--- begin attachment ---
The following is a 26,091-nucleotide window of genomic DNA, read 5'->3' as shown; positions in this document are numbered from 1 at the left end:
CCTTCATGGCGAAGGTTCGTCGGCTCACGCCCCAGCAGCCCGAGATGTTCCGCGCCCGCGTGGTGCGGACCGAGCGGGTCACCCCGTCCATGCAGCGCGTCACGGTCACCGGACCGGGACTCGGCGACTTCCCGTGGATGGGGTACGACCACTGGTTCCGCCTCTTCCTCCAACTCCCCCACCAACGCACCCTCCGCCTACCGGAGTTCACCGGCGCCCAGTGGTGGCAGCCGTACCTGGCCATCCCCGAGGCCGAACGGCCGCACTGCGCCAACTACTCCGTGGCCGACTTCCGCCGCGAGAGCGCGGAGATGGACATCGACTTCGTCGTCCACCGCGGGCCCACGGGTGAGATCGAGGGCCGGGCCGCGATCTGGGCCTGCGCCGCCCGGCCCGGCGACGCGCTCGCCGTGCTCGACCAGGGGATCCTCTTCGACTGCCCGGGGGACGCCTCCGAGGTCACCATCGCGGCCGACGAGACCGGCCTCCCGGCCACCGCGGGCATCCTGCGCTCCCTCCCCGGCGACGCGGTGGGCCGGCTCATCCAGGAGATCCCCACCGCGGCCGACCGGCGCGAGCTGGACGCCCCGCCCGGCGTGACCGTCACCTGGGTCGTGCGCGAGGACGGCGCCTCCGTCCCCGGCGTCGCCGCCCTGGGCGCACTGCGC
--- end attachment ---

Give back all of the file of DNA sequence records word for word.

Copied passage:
The following is a 26,091-nucleotide window of genomic DNA, read 5'->3' as shown; positions in this document are numbered from 1 at the left end:
CCTTCATGGCGAAGGTTCGTCGGCTCACGCCCCAGCAGCCCGAGATGTTCCGCGCCCGCGTGGTGCGGACCGAGCGGGTCACCCCGTCCATGCAGCGCGTCACGGTCACCGGACCGGGACTCGGCGACTTCCCGTGGATGGGGTACGACCACTGGTTCCGCCTCTTCCTCCAACTCCCCCACCAACGCACCCTCCGCCTACCGGAGTTCACCGGCGCCCAGTGGTGGCAGCCGTACCTGGCCATCCCCGAGGCCGAACGGCCGCACTGCGCCAACTACTCCGTGGCCGACTTCCGCCGCGAGAGCGCGGAGATGGACATCGACTTCGTCGTCCACCGCGGGCCCACGGGTGAGATCGAGGGCCGGGCCGCGATCTGGGCCTGCGCCGCCCGGCCCGGCGACGCGCTCGCCGTGCTCGACCAGGGGATCCTCTTCGACTGCCCGGGGGACGCCTCCGAGGTCACCATCGCGGCCGACGAGACCGGCCTCCCGGCCACCGCGGGCATCCTGCGCTCCCTCCCCGGCGACGCGGTGGGCCGGCTCATCCAGGAGATCCCCACCGCGGCCGACCGGCGCGAGCTGGACGCCCCGCCCGGCGTGACCGTCACCTGGGTCGTGCGCGAGGACGGCGCCTCCGTCCCCGGCGTCGCCGCCCTGGGCGCACTGCGC